tirely to withdraw from them his holy spi- SERM.

XVII. rit, without which they will be altogether unequal to any good work. It is owing to God that they are alive at this moment; let them then take those measures which alone can determine whether, with respect to them, his long-suffering be a mercy : let them this instant make their peace with him, lest his patience be wearied out, and no farther opportunity be allowed them.

I shall mention only one more unhappy consequence which sinners draw from this delay of punishment, and that is, that though certain, it is yet distant, and so distant, that they cannot think of it with any great degree of concern. This is a strange, and yet, I fear, no very uncom. mon consolation.

If a future judgment must come, if we must one day give an account of all our thoughts, words, and actions, and (according as we have done well or ill) be reVOL. II.




how great

SERM. warded with everlasting happiness, or XVII. doomed to everlasting misery,

- it diminishes very little the weight of this tremendous truth that this judgment and these punishments will not take place till some remote period ; they will be, and how long they will last, is the only important consideration; and when we hear that they will be in degree above our most alarming conceptions, and that to their duration there will be no end, we ought surely to count it nothing, even if a long time were certainly to elapse before they began.

But we may be mistaken, even in this point; judgment may be nearer to us than we imagine; we may be called to render up our accounts much sooner than we expect: and when we vainly flatter ourselves with many more years of ease and luxury, when everything appears to smile upon us, the decree may then be


sealed, and the commandment come forth SERM.

XVII. to summon us to our last audit. Death is constantly hanging over us — and, immediately on death, follows judgment ! for whether we are instantly brought to trial, at our departure from this world, or whether we lay insensible in the grave till the consummation of all things, makes no difference - the intervening time will appear but as a single moment. There is indeed a third opinion, which is that the soul will exist and retain all its faculties, apart from the body, from the decease of the man till the end of the world; but, if it be so, how dreadful must be the reflections and terrors with which the soul of the sinner will be oppressed, who foresees its own inevitable doom, and yet knows it to be impossible to do any thing to avert it! So that whether sentence on each particular person follows instantly on his death, or whether we lie insensible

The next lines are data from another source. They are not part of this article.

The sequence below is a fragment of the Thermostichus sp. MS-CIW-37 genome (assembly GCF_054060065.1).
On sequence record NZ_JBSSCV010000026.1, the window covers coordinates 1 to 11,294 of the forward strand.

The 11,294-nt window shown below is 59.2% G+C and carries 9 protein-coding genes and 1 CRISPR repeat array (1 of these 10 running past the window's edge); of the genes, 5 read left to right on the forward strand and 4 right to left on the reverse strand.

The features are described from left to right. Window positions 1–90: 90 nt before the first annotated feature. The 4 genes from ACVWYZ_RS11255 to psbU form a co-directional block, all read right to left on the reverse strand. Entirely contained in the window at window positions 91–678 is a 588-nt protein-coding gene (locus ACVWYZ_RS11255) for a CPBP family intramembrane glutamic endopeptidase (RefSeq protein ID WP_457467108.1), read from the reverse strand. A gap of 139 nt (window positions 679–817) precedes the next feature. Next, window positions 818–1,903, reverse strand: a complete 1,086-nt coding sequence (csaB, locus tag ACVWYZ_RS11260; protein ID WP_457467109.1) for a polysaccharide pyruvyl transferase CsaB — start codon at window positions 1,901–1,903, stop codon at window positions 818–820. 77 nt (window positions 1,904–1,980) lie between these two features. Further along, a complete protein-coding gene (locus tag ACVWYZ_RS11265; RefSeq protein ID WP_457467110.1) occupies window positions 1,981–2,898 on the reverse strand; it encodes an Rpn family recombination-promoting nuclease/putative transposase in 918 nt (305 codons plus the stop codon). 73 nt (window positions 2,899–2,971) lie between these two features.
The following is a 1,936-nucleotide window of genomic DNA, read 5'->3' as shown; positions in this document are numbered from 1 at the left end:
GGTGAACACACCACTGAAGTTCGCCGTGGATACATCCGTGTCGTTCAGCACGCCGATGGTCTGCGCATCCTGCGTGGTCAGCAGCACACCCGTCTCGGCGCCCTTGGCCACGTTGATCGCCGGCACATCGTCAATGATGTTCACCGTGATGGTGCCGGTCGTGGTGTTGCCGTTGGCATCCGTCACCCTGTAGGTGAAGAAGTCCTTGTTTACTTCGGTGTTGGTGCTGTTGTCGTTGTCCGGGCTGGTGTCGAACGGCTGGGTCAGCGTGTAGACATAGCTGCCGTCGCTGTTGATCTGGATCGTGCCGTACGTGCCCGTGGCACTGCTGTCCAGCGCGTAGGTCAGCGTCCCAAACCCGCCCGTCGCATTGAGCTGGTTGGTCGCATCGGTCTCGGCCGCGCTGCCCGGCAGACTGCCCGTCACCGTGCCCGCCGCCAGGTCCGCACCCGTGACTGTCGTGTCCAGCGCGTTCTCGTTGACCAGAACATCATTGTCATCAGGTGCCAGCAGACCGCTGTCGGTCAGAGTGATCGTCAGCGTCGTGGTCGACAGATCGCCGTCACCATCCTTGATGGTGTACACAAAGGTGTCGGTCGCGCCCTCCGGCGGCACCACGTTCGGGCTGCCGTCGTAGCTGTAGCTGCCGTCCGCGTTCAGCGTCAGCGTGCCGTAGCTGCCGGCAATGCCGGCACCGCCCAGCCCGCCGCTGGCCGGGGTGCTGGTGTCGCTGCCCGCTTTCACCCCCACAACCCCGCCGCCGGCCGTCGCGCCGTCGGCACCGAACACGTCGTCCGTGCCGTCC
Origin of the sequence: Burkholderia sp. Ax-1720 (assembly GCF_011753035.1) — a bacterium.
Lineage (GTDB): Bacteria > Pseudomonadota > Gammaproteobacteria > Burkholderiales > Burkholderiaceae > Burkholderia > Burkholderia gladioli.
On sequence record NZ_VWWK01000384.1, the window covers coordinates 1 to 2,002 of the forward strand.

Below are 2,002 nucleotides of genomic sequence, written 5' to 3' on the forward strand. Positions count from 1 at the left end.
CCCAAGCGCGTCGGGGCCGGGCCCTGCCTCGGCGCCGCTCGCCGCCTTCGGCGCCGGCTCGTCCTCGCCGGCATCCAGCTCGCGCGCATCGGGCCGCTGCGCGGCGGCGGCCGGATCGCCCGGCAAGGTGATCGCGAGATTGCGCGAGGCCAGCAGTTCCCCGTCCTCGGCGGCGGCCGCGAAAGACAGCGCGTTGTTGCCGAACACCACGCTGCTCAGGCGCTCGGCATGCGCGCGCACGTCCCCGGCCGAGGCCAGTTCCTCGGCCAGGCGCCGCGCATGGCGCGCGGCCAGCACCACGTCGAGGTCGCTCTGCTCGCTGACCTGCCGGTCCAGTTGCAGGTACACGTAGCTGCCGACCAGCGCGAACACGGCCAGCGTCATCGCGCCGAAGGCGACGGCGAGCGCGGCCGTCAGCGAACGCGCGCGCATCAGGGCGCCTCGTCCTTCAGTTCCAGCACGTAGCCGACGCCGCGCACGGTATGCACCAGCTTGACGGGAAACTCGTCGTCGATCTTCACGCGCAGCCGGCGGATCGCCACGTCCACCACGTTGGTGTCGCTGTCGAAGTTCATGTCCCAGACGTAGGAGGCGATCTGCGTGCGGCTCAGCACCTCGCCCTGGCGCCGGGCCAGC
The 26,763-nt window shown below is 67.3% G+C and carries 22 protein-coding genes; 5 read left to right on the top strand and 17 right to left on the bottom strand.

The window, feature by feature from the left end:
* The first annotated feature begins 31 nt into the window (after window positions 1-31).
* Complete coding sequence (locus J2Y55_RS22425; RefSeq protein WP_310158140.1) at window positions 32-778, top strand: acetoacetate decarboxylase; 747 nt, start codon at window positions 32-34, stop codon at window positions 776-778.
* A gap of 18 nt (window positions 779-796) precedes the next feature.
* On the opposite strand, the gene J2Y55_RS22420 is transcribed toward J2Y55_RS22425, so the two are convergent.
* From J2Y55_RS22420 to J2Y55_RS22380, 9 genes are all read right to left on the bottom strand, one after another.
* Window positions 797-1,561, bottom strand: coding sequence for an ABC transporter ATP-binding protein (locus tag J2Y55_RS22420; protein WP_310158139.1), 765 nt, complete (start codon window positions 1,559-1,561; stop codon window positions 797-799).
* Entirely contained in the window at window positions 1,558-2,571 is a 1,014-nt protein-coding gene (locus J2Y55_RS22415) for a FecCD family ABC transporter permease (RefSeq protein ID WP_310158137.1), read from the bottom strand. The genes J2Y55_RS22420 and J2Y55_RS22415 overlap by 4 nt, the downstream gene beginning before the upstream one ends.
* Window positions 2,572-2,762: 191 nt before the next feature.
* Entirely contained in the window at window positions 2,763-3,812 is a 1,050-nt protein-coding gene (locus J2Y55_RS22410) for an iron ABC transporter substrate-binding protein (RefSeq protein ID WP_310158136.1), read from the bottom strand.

SERM. in the grave till the general judgment, or XVII.

whether the soul live separate from the body, seems matter of little importance ; in the two former cases, it appears to me to be just the same; and, in the latter, I see not that it can afford any just grounds of consolation to the wicked.

From what has been said, I trust that the folly and ingratitude of being bold in our sins, because the punishment of them is not inflicted immediately, will be sufficiently evident: would to God that we may all, not only at this present moment, perceive it, but that it may sink deep into our hearts, and influence our future conduct !

Let us ever remember how insignificant this life is, in comparison with eternity! pass but a few short years, and all those, who now crowd the scene, will be mouldering in their graves !

even the

very memory of them (save of some distinguished



few) shall be no more! — but their works SERM. will follow even the most obscure; their merits will one day be drawn from their dread abode, and proclaimed and recompensed in the face of the universe! then will God's perfect hatred of sin, and his veracity and justice, be conspicuous ! then will the sinner, who distrusted the execution of his threats, or made light of them because of their distance, be terribly convinced of his error; while the righteous man, who, by patient continuance in well doing, shewed his faith in his promises, shall receive rewards infinitely surpassing his most sanguine hopes and conceptions.

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